Saturday, February 24, 2024

Project C-11 recognizes the French, but forgets the radios

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Tony Vaughn
Tony Vaughn
"Total creator. Evil zombie fan. Food evangelist. Alcohol practitioner. Web aficionado. Passionate beer advocate."

Bill C-11 amending the Broadcasting Act was introduced in the House of Representatives on February 2 by Canadian Heritage Minister, Pablo Rodriguez.

Some players in the cultural world called it a “big step forward”, as it gives way to language minority communities, others criticized the bill for neglecting community radio stations.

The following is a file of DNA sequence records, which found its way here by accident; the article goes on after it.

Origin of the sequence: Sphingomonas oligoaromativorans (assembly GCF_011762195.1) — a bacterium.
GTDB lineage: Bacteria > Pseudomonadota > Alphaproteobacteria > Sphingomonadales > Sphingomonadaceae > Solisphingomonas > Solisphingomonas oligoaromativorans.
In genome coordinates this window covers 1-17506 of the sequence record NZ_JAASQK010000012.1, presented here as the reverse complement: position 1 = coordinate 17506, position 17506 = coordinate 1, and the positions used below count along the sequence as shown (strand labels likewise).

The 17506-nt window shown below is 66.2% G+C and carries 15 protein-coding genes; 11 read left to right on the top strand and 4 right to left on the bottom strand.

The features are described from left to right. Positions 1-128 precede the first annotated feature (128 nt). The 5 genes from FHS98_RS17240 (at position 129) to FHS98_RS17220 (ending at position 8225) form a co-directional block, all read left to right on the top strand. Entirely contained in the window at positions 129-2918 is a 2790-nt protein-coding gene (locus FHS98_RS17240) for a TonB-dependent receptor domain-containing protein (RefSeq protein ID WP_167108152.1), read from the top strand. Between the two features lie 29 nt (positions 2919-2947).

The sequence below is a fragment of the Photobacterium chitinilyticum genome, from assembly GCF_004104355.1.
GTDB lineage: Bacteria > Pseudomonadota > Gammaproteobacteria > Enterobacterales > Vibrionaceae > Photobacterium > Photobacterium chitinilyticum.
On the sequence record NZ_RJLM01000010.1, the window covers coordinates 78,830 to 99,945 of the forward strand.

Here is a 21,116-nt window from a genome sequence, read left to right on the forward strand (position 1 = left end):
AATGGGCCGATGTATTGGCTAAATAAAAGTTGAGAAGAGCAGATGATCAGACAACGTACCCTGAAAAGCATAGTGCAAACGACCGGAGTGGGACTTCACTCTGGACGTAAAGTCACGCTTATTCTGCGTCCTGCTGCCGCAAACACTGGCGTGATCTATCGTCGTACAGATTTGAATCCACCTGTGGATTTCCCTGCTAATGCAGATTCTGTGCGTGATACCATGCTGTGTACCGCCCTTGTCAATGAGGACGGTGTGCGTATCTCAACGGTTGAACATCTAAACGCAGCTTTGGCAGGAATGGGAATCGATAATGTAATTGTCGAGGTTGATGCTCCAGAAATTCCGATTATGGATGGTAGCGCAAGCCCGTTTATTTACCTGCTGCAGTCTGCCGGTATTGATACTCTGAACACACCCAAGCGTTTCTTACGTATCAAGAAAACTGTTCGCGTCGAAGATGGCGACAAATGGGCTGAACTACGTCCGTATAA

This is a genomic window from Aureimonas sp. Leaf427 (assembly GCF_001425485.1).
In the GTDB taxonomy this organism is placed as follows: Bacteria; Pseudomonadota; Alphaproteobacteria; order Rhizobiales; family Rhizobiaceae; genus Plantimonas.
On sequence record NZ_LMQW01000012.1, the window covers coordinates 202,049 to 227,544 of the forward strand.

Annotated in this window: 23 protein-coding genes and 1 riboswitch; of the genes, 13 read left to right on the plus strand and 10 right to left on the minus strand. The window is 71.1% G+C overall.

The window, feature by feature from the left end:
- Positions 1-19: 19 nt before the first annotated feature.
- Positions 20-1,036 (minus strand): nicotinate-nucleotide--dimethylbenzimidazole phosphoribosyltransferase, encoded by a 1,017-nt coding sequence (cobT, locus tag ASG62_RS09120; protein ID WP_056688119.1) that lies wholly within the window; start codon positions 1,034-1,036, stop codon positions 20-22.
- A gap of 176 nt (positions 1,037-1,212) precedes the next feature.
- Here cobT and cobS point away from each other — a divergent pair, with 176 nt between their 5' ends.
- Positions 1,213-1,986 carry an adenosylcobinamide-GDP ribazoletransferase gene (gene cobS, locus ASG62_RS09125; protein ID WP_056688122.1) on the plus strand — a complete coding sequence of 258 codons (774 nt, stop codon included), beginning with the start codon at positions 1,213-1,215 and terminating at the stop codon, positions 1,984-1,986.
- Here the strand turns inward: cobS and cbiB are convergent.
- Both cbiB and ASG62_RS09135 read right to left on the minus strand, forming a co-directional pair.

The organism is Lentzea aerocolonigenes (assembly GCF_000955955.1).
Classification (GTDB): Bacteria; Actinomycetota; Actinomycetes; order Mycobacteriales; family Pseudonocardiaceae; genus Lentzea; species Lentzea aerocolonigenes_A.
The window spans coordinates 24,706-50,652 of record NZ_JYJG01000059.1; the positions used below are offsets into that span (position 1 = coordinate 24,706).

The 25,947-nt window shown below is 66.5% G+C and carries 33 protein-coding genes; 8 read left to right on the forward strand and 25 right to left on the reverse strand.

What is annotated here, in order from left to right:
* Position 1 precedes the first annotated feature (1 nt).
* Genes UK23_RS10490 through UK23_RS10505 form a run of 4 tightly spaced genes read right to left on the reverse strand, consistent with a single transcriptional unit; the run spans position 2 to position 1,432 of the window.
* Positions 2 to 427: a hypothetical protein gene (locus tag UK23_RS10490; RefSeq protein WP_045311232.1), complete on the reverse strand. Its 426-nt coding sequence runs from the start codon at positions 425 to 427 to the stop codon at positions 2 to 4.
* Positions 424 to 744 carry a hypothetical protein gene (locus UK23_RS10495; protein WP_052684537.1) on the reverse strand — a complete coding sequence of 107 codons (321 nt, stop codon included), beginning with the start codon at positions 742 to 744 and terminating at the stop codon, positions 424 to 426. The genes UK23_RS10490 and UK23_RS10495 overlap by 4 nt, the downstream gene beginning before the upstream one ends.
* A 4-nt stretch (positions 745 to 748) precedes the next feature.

Negotiate with Netflix, YouTube, Spotify…

Under a liberal electoral promise, the Canadian Heritage Minister had 100 days to work with him law Project On broadcast in the House of Commons, the deadline he met was 2 February.

Canadian Heritage Minister Pablo Rodriguez.

C-11 takes the torch from its predecessor, and Bell C-10Worn during Parliament by former Canadian Heritage Minister, Stephen Gilbolt. The project died on the order sheet when Parliament was dissolved last summer after a spark sharp criticism Regarding the protection of content in French.

In general, Bill C-11 aims to get platforms like Netflix, YouTube or Spotify to contribute to the creation of Canadian content. This will be to the Canadian Radio, Television and Communications Commission (CRTC) to ensure that each platform negotiates the amount of its contribution, in accordance with the business model.

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